Avoiding the tumbleweed in class by blogging!

by | 24 Feb, 2017 | 3 comments

At times, we are all faced with the dreaded sound of tumbleweed and the piercing hiss of dry wind when asking our students open-ended questions. But there are solutions! Here is one.

At times, we are all faced with the dreaded sound of tumbleweed and the piercing hiss of dry wind when asking our students open-ended questions. But there are solutions! Here is one.

My experience of the tumbleweed phenomenon has always perplexed me. How can those who have so much to say outside the class have little to say in the class? It is baffling. Over time, however, I have seen classes go from dead silence to avid and productive discussion with the use of online techniques aimed at facilitating comfort and a feeling of safety in face-to-face sessions.

To begin, as everyone knows, no matter how much you know, someone knows more. This statement rings true in the classroom, as students assume their tutors know more about a topic than they do. Often – although not always – that’s a fair assumption. Students also live in fear of the better-informed minds of their equally silent peers. Therein lies the paradox. The fear of looking foolish in front of those who are fearful of being foolish in front of others! The humanity!

How can we undo this chicken and egg situation? Recently I read Georgina Barratt-See’s article; ‘why my students don’t talk’, highlighting techniques tutors can adopt in facilitating in class discussion. I completely with Georgina that the learning design is crucial in facilitating rich and meaningful in-class discussion. Most of the techniques in Georgina’s article, focused on the face to face; here I add some online and blended techniques. The following structure focuses on a learning design that utilises blogging as a way of engaging online before coming to face to face sessions.

Community Blogging before class

blogging for learningBlogging is a rich, multi-layered way for individuals to express themselves and participate in a community. The process of ‘community blogging’ works in such a way that students are able to read each other’s blog posts and gauge the level of understanding they themselves have on a topic before coming to class. With this understanding comes a thirst for clarification. Ideas shared online by peers are brought into the classroom (general statement, yes) and discussed further. The benefit of this is that students come into the classroom with questions they want you to answer, not the other way around!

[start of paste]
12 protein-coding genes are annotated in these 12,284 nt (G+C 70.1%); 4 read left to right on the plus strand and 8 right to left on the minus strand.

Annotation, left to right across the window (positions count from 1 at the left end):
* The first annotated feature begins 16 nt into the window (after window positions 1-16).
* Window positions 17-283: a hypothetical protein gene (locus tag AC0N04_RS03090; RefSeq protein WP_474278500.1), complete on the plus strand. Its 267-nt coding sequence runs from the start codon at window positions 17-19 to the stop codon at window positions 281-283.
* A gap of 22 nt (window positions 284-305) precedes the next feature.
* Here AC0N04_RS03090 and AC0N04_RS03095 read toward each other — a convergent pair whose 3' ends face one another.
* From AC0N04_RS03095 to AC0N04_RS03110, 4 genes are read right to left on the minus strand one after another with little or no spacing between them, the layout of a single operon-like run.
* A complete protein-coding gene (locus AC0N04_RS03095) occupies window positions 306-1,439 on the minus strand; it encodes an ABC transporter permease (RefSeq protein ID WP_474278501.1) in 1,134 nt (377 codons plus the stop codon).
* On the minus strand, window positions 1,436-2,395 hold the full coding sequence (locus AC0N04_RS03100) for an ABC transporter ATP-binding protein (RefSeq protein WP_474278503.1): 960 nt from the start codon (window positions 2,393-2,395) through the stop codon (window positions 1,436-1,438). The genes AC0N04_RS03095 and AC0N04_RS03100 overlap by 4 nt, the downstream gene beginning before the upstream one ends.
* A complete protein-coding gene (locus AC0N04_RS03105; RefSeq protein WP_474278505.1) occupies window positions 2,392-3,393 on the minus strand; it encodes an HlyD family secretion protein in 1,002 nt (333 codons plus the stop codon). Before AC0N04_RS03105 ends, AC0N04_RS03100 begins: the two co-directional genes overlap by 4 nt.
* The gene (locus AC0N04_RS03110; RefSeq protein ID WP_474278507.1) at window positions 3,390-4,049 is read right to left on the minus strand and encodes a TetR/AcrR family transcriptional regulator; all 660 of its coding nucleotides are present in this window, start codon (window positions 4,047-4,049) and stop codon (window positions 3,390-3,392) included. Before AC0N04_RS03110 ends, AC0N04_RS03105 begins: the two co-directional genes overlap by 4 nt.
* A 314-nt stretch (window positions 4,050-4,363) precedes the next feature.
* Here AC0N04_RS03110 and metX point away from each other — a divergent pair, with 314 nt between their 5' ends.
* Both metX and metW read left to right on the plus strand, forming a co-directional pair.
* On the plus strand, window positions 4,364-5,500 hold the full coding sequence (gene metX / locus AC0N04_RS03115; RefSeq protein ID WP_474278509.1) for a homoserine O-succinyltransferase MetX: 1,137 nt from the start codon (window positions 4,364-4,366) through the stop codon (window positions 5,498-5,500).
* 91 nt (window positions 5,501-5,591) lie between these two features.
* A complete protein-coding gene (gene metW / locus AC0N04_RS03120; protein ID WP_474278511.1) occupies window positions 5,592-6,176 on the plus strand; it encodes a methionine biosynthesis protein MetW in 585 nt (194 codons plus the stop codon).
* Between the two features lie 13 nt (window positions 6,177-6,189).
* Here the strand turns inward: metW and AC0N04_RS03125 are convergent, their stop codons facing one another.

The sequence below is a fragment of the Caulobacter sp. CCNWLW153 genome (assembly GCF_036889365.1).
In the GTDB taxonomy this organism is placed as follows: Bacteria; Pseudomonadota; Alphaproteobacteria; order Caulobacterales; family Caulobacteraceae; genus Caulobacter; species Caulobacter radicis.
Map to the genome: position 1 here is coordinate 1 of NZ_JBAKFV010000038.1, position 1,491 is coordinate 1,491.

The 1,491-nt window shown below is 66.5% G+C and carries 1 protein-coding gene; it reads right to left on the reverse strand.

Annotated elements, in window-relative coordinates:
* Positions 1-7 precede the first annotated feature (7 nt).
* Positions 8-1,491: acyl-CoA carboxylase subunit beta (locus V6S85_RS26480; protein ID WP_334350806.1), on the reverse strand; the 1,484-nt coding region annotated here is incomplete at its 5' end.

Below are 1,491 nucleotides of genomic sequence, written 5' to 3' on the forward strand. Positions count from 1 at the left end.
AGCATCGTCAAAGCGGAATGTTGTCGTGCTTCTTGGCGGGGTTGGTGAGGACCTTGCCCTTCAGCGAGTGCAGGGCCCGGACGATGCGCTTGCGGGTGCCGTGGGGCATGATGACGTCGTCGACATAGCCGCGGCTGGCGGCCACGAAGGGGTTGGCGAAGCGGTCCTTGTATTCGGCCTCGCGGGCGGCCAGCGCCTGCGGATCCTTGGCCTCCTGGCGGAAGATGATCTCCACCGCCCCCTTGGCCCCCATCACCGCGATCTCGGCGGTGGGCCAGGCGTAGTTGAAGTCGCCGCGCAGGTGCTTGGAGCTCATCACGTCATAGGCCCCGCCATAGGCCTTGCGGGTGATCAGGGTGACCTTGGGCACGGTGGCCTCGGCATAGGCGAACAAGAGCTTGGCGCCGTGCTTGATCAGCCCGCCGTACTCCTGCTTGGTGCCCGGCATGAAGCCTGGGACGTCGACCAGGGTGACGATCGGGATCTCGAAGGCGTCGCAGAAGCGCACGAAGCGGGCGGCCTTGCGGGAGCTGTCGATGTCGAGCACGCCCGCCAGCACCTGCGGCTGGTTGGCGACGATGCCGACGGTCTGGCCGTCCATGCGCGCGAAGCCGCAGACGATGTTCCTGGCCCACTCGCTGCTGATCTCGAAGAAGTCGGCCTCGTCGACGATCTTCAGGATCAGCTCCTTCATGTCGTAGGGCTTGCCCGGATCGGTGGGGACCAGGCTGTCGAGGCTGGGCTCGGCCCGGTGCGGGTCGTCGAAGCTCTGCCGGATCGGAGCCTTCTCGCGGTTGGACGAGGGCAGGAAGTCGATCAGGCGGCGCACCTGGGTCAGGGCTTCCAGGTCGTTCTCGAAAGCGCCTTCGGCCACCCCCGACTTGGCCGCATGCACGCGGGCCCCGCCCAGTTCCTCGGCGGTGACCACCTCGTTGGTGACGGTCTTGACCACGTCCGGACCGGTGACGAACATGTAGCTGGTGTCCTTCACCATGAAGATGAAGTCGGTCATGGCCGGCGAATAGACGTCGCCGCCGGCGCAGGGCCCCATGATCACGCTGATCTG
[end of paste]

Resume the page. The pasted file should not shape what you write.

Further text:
Questions are key

Adding the blogging tool into your UTSOnline subject and asking students to blog is not going to work. Guidance is needed. My suggestion is to design, structure and nest resources and readings into topics, weeks or whichever way you see fit. At the end of each nest of resources, asked students open-ended guiding questions which they answer using the blogging tool. From past experiences, offering students the choice of two or three specific questions, or the opportunity to write and answer their own, gives them enough to analyse the materials and synthesise their ideas in a concise thread (NB: NO MORE THAN 500 WORDS).

Comments for insight

Once students have published their blog post, instruct students to comment on and critique their peers’ work. The community of learners therefore shares ideas and finds a unified understanding of key topics and concepts. This is where the magic happens. This is where you start having students come into the classroom to say things like:

I read Charlie’s post, and what they said was there was… so I did some searching and found this… so are we both right, or is there something I am completely missing?